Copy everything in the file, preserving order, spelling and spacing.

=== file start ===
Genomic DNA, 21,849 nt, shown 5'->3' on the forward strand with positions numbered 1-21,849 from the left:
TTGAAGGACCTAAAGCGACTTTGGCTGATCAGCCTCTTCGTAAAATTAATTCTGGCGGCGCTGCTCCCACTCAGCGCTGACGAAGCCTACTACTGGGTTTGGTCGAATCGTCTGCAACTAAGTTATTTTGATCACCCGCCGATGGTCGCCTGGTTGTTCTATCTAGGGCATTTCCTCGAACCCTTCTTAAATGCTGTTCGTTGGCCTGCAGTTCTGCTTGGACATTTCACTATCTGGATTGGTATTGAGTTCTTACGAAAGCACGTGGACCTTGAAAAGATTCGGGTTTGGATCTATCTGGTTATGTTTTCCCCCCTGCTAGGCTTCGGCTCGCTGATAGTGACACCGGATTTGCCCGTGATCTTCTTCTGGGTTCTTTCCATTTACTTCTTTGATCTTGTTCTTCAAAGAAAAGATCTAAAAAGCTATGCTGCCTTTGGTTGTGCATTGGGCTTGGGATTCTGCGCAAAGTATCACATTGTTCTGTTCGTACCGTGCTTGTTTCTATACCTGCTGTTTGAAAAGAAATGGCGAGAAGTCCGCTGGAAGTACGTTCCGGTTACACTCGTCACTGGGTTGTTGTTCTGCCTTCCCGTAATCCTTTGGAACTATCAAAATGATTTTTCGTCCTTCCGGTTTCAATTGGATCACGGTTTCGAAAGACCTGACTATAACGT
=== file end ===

Genomic DNA, 21,849 nt, shown 5'->3' on the forward strand with positions numbered 1-21,849 from the left:
TTGAAGGACCTAAAGCGACTTTGGCTGATCAGCCTCTTCGTAAAATTAATTCTGGCGGCGCTGCTCCCACTCAGCGCTGACGAAGCCTACTACTGGGTTTGGTCGAATCGTCTGCAACTAAGTTATTTTGATCACCCGCCGATGGTCGCCTGGTTGTTCTATCTAGGGCATTTCCTCGAACCCTTCTTAAATGCTGTTCGTTGGCCTGCAGTTCTGCTTGGACATTTCACTATCTGGATTGGTATTGAGTTCTTACGAAAGCACGTGGACCTTGAAAAGATTCGGGTTTGGATCTATCTGGTTATGTTTTCCCCCCTGCTAGGCTTCGGCTCGCTGATAGTGACACCGGATTTGCCCGTGATCTTCTTCTGGGTTCTTTCCATTTACTTCTTTGATCTTGTTCTTCAAAGAAAAGATCTAAAAAGCTATGCTGCCTTTGGTTGTGCATTGGGCTTGGGATTCTGCGCAAAGTATCACATTGTTCTGTTCGTACCGTGCTTGTTTCTATACCTGCTGTTTGAAAAGAAATGGCGAGAAGTCCGCTGGAAGTACGTTCCGGTTACACTCGTCACTGGGTTGTTGTTCTGCCTTCCCGTAATCCTTTGGAACTATCAAAATGATTTTTCGTCCTTCCGGTTTCAATTGGATCACGGTTTCGAAAGACCTGACTATAACGT